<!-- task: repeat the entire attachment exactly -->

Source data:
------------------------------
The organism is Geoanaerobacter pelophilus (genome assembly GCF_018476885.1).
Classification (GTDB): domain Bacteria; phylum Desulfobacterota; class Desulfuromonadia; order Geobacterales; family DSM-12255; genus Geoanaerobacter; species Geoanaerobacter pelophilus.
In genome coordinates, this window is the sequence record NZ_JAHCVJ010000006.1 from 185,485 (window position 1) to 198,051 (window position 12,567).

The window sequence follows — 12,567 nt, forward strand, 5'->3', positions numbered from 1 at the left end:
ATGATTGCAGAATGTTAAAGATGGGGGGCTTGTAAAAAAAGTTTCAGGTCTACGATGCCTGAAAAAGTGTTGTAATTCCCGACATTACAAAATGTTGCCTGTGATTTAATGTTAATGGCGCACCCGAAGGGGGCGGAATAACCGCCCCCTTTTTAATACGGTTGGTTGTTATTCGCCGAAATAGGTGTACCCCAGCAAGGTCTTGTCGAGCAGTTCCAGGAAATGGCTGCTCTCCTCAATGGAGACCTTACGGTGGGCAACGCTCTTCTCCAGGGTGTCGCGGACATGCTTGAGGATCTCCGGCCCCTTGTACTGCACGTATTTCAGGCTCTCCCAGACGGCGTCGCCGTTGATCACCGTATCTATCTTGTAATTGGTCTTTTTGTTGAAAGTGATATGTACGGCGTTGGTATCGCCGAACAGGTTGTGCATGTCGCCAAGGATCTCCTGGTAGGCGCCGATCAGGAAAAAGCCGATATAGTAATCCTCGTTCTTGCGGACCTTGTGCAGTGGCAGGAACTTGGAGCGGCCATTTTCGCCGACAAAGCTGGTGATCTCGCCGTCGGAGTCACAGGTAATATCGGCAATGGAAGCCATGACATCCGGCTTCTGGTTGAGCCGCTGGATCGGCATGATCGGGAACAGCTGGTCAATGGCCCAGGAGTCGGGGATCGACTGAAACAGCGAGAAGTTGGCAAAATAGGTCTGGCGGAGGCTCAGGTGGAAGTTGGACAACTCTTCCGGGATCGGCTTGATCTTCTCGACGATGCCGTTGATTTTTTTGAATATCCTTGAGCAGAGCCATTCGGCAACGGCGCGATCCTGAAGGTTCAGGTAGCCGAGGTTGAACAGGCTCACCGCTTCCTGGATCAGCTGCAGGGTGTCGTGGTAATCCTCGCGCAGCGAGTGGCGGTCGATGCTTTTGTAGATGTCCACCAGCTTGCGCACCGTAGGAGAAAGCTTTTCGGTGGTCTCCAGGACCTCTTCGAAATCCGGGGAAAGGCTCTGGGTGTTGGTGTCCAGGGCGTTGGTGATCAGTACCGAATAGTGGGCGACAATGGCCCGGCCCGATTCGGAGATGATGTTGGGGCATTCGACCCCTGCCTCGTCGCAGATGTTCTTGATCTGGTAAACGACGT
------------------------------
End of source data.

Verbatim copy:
The organism is Geoanaerobacter pelophilus (genome assembly GCF_018476885.1).
Classification (GTDB): domain Bacteria; phylum Desulfobacterota; class Desulfuromonadia; order Geobacterales; family DSM-12255; genus Geoanaerobacter; species Geoanaerobacter pelophilus.
In genome coordinates, this window is the sequence record NZ_JAHCVJ010000006.1 from 185,485 (window position 1) to 198,051 (window position 12,567).

The window sequence follows — 12,567 nt, forward strand, 5'->3', positions numbered from 1 at the left end:
ATGATTGCAGAATGTTAAAGATGGGGGGCTTGTAAAAAAAGTTTCAGGTCTACGATGCCTGAAAAAGTGTTGTAATTCCCGACATTACAAAATGTTGCCTGTGATTTAATGTTAATGGCGCACCCGAAGGGGGCGGAATAACCGCCCCCTTTTTAATACGGTTGGTTGTTATTCGCCGAAATAGGTGTACCCCAGCAAGGTCTTGTCGAGCAGTTCCAGGAAATGGCTGCTCTCCTCAATGGAGACCTTACGGTGGGCAACGCTCTTCTCCAGGGTGTCGCGGACATGCTTGAGGATCTCCGGCCCCTTGTACTGCACGTATTTCAGGCTCTCCCAGACGGCGTCGCCGTTGATCACCGTATCTATCTTGTAATTGGTCTTTTTGTTGAAAGTGATATGTACGGCGTTGGTATCGCCGAACAGGTTGTGCATGTCGCCAAGGATCTCCTGGTAGGCGCCGATCAGGAAAAAGCCGATATAGTAATCCTCGTTCTTGCGGACCTTGTGCAGTGGCAGGAACTTGGAGCGGCCATTTTCGCCGACAAAGCTGGTGATCTCGCCGTCGGAGTCACAGGTAATATCGGCAATGGAAGCCATGACATCCGGCTTCTGGTTGAGCCGCTGGATCGGCATGATCGGGAACAGCTGGTCAATGGCCCAGGAGTCGGGGATCGACTGAAACAGCGAGAAGTTGGCAAAATAGGTCTGGCGGAGGCTCAGGTGGAAGTTGGACAACTCTTCCGGGATCGGCTTGATCTTCTCGACGATGCCGTTGATTTTTTTGAATATCCTTGAGCAGAGCCATTCGGCAACGGCGCGATCCTGAAGGTTCAGGTAGCCGAGGTTGAACAGGCTCACCGCTTCCTGGATCAGCTGCAGGGTGTCGTGGTAATCCTCGCGCAGCGAGTGGCGGTCGATGCTTTTGTAGATGTCCACCAGCTTGCGCACCGTAGGAGAAAGCTTTTCGGTGGTCTCCAGGACCTCTTCGAAATCCGGGGAAAGGCTCTGGGTGTTGGTGTCCAGGGCGTTGGTGATCAGTACCGAATAGTGGGCGACAATGGCCCGGCCCGATTCGGAGATGATGTTGGGGCATTCGACCCCTGCCTCGTCGCAGATGTTCTTGATCTGGTAAACGACGT